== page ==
The Land Taylor Analysis

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In “The Land,” by Mildred D. Taylor, two black men defeat many obstacles to achieve their dreams. Paul-Edward Logan, a son of a white man and black woman, is an oblivious boy who undergoes a dramatic change. Other characters like Mitchell, Paul’s best friend, Edward Logan, Paul’s father and Robert Logan, Paul’s brother, take part in Paul’s story of completing his dreams. The story is set in the South during the times right after the Civil War, when racism was at its peak. Through the course of the story Paul-Edward faces a massive problem of being a black man who’s father is white, and also having the light color skin like a white man. He is not accepted in either racial group, which makes him feel that he has no place in society. In the beginning …show more content…
For example, one day right before Paul’s twelfth birthday, Paul’s daddy had guests over for dinner. Paul-Edward’s mother instructed Paul not to sit at the table, a job that his father usually takes out time to perform. This made Paul very angry at the fact that his father didn’t even have the decency to tell him, himself, not to sit at the table. Instead he used Paul’s mother, so he would not have to tell Paul this face to face. This is retold in the story on page 50 where it states, “Eventually there came the time on a late summer afternoon just before my twelfth birthday when folks came to visit… My daddy hadn’t even bothered to tell me himself not to sit at his table. He had left that to my mama, and I resented not only him for it, but her too.” Paul is frustrated because he can not understand why Robert and his brothers can sit at his daddy’s table, but Cassie and him cannot. He feels as though his father only acknowledges him as his son when no folks are present. Another example to prove Paul’s obliviousness, is a time during the fall of Paul’s school years. Paul has come home from thanksgiving break only to find that Appaloosa, his horse, had seemed to be “manhandled,” this proven by the numerous amounts of bruises and cuts he was modeling. It turns out though that Robert had allowed the Waverly boys to ride Appaloosa in a careless way! This …show more content…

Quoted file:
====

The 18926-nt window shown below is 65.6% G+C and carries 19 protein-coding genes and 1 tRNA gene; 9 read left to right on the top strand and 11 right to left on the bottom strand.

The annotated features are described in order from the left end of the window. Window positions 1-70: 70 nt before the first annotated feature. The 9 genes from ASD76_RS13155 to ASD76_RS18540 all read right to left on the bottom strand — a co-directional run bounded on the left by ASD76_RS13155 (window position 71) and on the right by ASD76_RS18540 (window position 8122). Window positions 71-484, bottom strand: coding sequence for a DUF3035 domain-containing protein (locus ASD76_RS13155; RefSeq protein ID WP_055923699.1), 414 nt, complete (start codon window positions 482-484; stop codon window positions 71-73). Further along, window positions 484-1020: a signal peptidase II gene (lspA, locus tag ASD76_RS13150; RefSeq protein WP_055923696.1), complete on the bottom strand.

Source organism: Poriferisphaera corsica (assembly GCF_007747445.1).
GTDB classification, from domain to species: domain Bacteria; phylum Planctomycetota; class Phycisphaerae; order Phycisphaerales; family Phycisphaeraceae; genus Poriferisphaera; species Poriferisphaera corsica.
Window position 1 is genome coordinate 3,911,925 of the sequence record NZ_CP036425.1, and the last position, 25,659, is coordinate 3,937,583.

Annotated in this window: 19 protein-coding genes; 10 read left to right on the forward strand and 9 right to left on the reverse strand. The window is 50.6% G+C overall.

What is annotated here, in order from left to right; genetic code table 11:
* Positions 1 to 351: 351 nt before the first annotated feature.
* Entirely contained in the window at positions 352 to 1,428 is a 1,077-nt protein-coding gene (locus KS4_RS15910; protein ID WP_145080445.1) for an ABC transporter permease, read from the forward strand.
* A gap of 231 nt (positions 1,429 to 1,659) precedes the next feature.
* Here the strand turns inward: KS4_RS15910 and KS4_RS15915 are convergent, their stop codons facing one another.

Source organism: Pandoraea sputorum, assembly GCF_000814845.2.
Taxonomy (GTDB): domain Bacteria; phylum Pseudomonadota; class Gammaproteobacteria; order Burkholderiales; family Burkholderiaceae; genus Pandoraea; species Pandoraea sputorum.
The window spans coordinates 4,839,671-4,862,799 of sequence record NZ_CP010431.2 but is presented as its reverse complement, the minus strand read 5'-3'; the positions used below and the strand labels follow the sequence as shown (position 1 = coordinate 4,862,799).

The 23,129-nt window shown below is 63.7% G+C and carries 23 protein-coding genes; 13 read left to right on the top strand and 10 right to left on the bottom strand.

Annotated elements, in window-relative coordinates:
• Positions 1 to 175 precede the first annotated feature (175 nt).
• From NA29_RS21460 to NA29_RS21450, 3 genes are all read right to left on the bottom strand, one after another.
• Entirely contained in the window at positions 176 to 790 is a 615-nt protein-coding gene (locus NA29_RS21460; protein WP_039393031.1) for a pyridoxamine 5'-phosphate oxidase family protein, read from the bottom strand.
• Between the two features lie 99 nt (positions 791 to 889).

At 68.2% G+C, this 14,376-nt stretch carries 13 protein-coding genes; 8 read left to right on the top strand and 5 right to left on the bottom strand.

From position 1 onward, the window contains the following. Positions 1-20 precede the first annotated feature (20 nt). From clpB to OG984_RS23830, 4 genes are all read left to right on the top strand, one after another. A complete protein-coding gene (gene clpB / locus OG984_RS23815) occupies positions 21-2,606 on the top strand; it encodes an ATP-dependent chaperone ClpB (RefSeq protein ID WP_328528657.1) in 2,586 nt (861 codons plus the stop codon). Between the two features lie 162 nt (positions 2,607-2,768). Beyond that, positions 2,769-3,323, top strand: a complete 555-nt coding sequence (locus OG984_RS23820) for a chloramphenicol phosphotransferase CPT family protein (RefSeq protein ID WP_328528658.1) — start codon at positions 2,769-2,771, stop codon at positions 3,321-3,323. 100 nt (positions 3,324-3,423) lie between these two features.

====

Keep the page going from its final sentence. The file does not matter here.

He is no longer the unmindful boy who didn’t know how blacks are treated in this country. In the end he is a wise man, who has strategically overcome many obstacles to achieve his ultimate goal of owning land. One theme in this story is finding out your true destiny. At the beginning of the story, Paul-Edward Logan was just a boy who had no dream but to one day own his daddy’s land. And then comes the time when Paul rides in a horse race. When Paul's father forbids him from racing, Paul disobeys his father. This was his inciting incident, a life changing event that makes you into who you are today, that turned Paul from a boy to a man. This relates to life, because whether it is having our parents’ house or taking over the family business, we all have a dream when we're young. But then there is this inciting incident that makes us realize that as an adult we don’t want to get something handed to us because we are family. We want to work to get something of our own that you can proudly say that you have earned it. And that is the defining moment in everyone’s lives where they realize their true destiny. Another theme in this story is shown in a quote by an unknown source. This quote states, “Life isn’t about waiting for the storm to pass… It’s learning to dance in the rain.” Paul-Edward faced one of the most hurtful things in life, being betrayed by his own brother, Robert. But

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